legendary singer  Ahmed Mahmoud.

 

 

 

 

After a
good deal of set-up and tear-down, Austin’s Grupo Fantasma takes the stage in a
remarkably similar formation – horns to the left, singers up front, guitarist Beto Martinez and kit drummer John Speice half-hidden in the back. The main difference
is that alongside frontman singer and timbale master Jose Galeano, right in
front, sits conga player Matt Holmes and singer/auxiliary percussion player
Kino Esparza. This makes sense because Grupo Fantasma clearly is a band in
which rhythm is as important as words.

 

Grupo
Fantasma’s sound is an amalgamation of Latin styles – Cumbia, salsa, mambo,
merengue and others – plus hard funk, rock and psychedelia. The band, formed in
Austin, Texas at the turn of the millennia, was nominated for a Grammy for its
2008 album Sonidos Gold and won the
Latin Grammy two years later for El
Existential
. Grupo Fantasma has collaborated with a really diverse group of
artists, touring with GZA, contributing horns to a Spoon album and serving as
Prince’s house band at his club in Las
Vegas. Their show is tight, exuberant and professional.
There are nine people on stage, operating more or less as one.

 

Oh, and
they want everyone to dance. “It’s all in the hips,” Galeano says,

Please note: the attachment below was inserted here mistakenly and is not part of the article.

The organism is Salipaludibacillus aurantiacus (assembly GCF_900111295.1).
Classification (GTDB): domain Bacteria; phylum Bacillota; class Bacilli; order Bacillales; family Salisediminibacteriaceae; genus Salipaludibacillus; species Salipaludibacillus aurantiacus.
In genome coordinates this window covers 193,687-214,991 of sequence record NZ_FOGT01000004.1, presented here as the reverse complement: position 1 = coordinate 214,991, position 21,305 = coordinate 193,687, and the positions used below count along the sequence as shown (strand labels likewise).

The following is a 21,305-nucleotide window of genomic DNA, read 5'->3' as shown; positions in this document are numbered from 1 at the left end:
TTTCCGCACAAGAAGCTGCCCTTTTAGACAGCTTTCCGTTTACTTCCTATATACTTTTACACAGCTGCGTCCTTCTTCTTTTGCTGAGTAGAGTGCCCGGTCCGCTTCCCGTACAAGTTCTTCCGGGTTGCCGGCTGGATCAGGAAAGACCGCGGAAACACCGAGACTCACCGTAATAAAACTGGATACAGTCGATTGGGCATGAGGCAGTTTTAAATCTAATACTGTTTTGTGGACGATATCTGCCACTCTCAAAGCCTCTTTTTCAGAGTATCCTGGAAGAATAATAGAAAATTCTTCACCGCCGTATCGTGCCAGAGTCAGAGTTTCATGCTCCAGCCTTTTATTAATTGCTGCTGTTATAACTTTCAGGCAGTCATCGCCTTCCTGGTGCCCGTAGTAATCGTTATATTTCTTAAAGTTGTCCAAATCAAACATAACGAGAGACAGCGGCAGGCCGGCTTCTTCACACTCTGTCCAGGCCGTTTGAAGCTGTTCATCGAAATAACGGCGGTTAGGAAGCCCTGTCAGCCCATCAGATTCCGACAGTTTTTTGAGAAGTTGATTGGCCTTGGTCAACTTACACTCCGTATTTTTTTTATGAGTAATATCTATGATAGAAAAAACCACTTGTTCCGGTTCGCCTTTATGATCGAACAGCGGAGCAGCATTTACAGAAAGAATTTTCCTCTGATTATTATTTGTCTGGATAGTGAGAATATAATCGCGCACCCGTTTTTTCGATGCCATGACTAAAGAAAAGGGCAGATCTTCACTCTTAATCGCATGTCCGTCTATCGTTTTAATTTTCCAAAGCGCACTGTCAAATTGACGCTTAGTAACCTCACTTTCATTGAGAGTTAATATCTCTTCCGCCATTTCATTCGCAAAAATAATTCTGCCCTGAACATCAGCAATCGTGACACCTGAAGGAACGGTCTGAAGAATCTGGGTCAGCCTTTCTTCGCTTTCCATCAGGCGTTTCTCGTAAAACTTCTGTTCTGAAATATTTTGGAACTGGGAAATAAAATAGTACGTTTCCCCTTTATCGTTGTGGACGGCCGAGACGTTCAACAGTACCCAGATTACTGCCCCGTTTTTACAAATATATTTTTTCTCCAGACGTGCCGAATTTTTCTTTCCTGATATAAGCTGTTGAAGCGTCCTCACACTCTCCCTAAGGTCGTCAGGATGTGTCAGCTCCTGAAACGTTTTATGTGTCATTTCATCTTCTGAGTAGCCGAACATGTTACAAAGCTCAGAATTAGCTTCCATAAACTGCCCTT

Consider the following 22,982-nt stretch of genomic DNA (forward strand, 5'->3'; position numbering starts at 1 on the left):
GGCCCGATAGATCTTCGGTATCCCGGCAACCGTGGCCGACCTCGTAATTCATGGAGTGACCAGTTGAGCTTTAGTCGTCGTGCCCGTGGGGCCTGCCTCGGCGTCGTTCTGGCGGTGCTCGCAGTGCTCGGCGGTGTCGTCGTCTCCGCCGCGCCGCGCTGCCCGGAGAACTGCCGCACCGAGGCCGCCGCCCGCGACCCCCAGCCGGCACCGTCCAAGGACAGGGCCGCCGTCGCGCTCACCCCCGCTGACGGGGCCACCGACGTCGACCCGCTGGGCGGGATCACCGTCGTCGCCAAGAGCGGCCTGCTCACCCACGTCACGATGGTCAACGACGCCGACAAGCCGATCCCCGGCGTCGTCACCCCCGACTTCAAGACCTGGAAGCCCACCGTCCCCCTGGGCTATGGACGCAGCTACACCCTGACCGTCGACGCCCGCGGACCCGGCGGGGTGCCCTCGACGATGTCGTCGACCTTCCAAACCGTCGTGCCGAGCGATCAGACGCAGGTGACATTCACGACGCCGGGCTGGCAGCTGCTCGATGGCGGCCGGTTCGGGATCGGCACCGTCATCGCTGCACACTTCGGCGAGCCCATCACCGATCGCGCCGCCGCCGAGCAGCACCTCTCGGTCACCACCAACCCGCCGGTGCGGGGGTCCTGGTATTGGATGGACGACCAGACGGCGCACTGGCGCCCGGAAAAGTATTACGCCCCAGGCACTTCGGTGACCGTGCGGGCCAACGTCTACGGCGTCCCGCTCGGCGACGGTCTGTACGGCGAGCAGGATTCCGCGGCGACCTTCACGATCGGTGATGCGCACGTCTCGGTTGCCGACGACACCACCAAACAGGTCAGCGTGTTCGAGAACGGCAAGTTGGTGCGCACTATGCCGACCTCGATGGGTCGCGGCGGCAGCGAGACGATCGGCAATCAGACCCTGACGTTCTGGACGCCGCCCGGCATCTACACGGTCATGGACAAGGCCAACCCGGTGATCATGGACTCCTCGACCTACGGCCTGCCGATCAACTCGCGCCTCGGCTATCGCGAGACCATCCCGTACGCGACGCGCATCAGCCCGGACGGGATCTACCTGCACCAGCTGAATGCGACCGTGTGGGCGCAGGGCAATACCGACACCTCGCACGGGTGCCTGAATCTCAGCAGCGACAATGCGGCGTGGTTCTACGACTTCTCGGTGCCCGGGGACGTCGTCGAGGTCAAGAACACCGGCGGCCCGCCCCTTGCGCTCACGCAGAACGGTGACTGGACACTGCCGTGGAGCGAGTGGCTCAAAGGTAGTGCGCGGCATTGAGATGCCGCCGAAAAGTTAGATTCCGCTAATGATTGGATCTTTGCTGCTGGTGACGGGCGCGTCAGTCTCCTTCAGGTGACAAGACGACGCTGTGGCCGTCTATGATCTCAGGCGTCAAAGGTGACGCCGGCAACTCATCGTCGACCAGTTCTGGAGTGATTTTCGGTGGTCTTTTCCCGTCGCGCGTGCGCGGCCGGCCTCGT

encouragingly, as a surprising number of women in tight halter dresses
(surprising, that is, for New England) shimmy
towards the front of the stage.  The band
launches into the cumbia-style slink of “Roto Corazon,” the rhythm taut and
disciplined, the lead vocal florid and romantic and echoed by the band in high
harmonies. There’s a rollicking, swaying, horse-clopping rhythm to this song
that is almost irresistible, as the brass section – trumpet and trombone –
vault off into a brassy stratosphere.  The songs come one after another without
stopping, only a conga roll, a brass and reed exclamation point, a nod from Galeano,
to separate them. Band members get short, illuminating spotlights, Quesada
conjuring a ghostly, psychedelic funk in one solo, bassist Greg Gonzales taking
a rumble-y run on the strings in another. There is a brief pause for a
“salute,” where everyone, led by Galeano, has a gulp of beer.

 

Embolded,
perhaps, Grupo Fantasma launches into a “salute” of women, first in its hip
rolling, hot-blowing “Esa Negra” and later in a conga-frenzied, brass blowing
“Big Boned.” “Reconciliar” starts in complex, interlaced percussion, then opens
up into a lush, sensual surge of horns, “La Conozco” struts and swaggers in
syncopation and call-and-response. A cover of the Talking Heads’ “Burning Down
the House,” is so smouldery hot (as compared to the kind of robotic original)
that at first I don’t recognize it; later, it seems clear that the drum fills
that follow every “Burning down the house” refrain were meant to be played on
timbales and congas.

 

***

 

It’s a
pretty fantastic evening, all in all, with two remarkably distinct, ethnically
diverse takes on the broad category of funk, and, at least by Western Mass
standards, a helluva a lot of people dancing. And we finally know how many
people can fit on the stage at the Iron Horse, by my calculation, more than 11,
but not much more.